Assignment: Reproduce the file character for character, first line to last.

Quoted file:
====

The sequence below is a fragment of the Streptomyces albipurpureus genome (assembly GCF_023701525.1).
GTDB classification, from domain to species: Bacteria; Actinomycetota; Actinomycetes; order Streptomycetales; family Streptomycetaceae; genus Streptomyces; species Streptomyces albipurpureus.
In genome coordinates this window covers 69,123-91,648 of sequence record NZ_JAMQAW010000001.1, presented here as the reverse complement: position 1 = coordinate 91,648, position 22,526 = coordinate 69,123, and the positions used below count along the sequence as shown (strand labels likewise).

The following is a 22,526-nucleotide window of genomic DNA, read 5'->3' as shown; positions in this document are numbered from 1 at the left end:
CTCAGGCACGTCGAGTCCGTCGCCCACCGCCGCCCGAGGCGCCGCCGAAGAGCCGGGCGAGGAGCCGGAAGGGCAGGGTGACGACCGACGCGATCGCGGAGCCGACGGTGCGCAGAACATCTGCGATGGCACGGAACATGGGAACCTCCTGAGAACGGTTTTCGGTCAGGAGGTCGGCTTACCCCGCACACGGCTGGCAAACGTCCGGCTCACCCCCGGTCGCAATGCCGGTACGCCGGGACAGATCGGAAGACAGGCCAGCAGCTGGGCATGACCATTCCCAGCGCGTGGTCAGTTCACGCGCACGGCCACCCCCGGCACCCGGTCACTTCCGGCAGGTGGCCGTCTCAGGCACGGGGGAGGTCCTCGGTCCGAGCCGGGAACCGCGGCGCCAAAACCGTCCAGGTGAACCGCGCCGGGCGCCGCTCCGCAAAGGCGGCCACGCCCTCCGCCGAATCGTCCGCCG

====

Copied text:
The sequence below is a fragment of the Streptomyces albipurpureus genome (assembly GCF_023701525.1).
GTDB classification, from domain to species: Bacteria; Actinomycetota; Actinomycetes; order Streptomycetales; family Streptomycetaceae; genus Streptomyces; species Streptomyces albipurpureus.
In genome coordinates this window covers 69,123-91,648 of sequence record NZ_JAMQAW010000001.1, presented here as the reverse complement: position 1 = coordinate 91,648, position 22,526 = coordinate 69,123, and the positions used below count along the sequence as shown (strand labels likewise).

The following is a 22,526-nucleotide window of genomic DNA, read 5'->3' as shown; positions in this document are numbered from 1 at the left end:
CTCAGGCACGTCGAGTCCGTCGCCCACCGCCGCCCGAGGCGCCGCCGAAGAGCCGGGCGAGGAGCCGGAAGGGCAGGGTGACGACCGACGCGATCGCGGAGCCGACGGTGCGCAGAACATCTGCGATGGCACGGAACATGGGAACCTCCTGAGAACGGTTTTCGGTCAGGAGGTCGGCTTACCCCGCACACGGCTGGCAAACGTCCGGCTCACCCCCGGTCGCAATGCCGGTACGCCGGGACAGATCGGAAGACAGGCCAGCAGCTGGGCATGACCATTCCCAGCGCGTGGTCAGTTCACGCGCACGGCCACCCCCGGCACCCGGTCACTTCCGGCAGGTGGCCGTCTCAGGCACGGGGGAGGTCCTCGGTCCGAGCCGGGAACCGCGGCGCCAAAACCGTCCAGGTGAACCGCGCCGGGCGCCGCTCCGCAAAGGCGGCCACGCCCTCCGCCGAATCGTCCGCCG